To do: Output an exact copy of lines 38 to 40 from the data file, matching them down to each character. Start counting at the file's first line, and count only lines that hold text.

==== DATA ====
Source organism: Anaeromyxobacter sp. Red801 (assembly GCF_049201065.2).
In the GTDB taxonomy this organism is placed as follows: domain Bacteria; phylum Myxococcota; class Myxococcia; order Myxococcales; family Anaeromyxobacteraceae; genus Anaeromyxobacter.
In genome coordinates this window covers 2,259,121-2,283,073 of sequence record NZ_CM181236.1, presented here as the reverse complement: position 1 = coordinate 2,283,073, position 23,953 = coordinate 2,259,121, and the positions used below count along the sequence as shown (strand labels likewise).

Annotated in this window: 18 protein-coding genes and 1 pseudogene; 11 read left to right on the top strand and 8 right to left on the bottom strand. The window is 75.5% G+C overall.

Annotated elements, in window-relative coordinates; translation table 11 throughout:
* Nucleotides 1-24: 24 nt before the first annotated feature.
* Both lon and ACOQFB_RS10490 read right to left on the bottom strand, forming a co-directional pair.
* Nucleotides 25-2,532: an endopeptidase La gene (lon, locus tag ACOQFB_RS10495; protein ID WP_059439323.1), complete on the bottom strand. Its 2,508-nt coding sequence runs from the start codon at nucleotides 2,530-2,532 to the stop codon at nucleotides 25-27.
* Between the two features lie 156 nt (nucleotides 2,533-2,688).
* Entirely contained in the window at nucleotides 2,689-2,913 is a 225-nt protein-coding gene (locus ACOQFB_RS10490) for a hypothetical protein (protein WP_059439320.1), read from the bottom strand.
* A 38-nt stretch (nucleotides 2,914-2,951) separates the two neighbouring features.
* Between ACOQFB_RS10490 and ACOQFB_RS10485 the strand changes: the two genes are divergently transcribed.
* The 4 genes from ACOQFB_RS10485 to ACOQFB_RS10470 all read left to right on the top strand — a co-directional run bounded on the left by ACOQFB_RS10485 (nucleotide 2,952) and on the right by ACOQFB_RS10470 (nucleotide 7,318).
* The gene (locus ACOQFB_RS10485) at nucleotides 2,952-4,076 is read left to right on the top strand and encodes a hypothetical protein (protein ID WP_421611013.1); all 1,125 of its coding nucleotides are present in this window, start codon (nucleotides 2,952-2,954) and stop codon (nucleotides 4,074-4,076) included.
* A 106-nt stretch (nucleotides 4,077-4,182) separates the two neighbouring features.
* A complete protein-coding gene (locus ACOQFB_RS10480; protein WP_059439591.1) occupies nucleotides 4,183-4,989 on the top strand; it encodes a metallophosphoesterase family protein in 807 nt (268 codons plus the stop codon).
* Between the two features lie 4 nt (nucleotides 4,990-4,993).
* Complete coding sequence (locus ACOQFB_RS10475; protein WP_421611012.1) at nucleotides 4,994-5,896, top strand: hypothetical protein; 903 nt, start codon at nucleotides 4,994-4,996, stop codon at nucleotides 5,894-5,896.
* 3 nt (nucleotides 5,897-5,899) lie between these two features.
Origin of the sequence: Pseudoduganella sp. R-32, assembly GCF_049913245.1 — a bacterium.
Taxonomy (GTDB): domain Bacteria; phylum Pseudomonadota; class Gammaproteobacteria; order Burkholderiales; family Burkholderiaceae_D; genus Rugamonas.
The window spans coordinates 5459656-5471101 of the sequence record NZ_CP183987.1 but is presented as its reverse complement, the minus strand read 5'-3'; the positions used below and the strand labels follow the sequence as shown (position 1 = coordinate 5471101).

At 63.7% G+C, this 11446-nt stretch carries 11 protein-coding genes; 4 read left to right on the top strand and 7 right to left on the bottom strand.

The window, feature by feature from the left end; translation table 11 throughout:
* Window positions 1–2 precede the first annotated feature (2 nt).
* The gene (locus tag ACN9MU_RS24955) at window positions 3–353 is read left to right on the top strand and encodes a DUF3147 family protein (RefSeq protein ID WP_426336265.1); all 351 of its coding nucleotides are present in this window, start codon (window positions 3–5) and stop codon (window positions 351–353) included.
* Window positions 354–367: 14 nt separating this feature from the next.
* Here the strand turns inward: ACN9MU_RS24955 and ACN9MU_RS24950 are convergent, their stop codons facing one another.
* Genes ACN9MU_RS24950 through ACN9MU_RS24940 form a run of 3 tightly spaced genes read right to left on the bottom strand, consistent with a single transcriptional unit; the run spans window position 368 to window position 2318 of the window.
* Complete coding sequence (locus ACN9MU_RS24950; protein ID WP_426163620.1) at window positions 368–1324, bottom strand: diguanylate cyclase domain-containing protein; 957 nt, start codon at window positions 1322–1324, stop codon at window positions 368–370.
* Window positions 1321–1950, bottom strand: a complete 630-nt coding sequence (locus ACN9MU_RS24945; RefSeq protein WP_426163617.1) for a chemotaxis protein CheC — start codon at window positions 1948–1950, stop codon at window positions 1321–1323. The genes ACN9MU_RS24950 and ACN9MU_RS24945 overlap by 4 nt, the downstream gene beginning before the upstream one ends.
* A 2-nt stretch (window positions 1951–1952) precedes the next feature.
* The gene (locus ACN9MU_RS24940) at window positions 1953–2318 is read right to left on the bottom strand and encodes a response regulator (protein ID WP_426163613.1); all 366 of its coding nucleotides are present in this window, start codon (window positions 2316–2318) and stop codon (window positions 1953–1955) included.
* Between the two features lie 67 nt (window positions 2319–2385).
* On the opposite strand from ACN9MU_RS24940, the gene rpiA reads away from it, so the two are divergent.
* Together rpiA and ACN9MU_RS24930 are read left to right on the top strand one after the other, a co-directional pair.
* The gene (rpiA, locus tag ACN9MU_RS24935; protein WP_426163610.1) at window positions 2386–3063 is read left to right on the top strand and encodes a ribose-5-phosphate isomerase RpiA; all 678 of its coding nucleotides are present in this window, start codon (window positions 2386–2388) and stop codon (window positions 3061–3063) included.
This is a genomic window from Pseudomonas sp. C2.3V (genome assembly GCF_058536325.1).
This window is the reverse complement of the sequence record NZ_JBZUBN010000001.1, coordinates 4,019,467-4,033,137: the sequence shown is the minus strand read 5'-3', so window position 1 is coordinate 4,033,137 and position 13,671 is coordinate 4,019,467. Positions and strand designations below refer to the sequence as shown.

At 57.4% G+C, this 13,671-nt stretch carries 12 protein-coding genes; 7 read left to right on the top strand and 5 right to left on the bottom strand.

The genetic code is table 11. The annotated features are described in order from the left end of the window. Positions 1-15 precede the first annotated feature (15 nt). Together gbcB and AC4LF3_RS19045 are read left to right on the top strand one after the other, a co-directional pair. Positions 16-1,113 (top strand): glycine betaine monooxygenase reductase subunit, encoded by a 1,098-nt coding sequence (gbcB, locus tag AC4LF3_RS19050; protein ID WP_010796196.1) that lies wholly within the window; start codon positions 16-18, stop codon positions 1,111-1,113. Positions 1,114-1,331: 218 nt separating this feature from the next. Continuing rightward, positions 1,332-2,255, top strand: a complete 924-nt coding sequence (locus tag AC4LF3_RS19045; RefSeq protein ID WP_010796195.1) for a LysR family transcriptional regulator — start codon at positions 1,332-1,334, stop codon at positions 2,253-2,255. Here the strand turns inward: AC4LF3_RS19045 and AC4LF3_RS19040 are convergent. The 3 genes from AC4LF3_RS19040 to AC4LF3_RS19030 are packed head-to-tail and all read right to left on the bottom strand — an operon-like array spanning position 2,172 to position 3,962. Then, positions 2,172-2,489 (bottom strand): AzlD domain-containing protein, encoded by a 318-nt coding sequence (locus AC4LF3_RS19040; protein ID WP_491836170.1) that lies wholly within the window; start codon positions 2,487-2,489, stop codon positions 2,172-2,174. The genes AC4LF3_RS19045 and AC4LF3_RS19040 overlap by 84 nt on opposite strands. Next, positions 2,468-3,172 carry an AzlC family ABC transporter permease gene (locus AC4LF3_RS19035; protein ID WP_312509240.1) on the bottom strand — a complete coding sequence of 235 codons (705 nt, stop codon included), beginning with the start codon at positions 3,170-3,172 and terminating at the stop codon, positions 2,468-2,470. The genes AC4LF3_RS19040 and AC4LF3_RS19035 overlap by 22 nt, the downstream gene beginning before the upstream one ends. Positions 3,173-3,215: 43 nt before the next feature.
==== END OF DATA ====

This is a genomic window from Pseudomonas sp. C2.3V (genome assembly GCF_058536325.1).
This window is the reverse complement of the sequence record NZ_JBZUBN010000001.1, coordinates 4,019,467-4,033,137: the sequence shown is the minus strand read 5'-3', so window position 1 is coordinate 4,033,137 and position 13,671 is coordinate 4,019,467. Positions and strand designations below refer to the sequence as shown.

At 57.4% G+C, this 13,671-nt stretch carries 12 protein-coding genes; 7 read left to right on the top strand and 5 right to left on the bottom strand.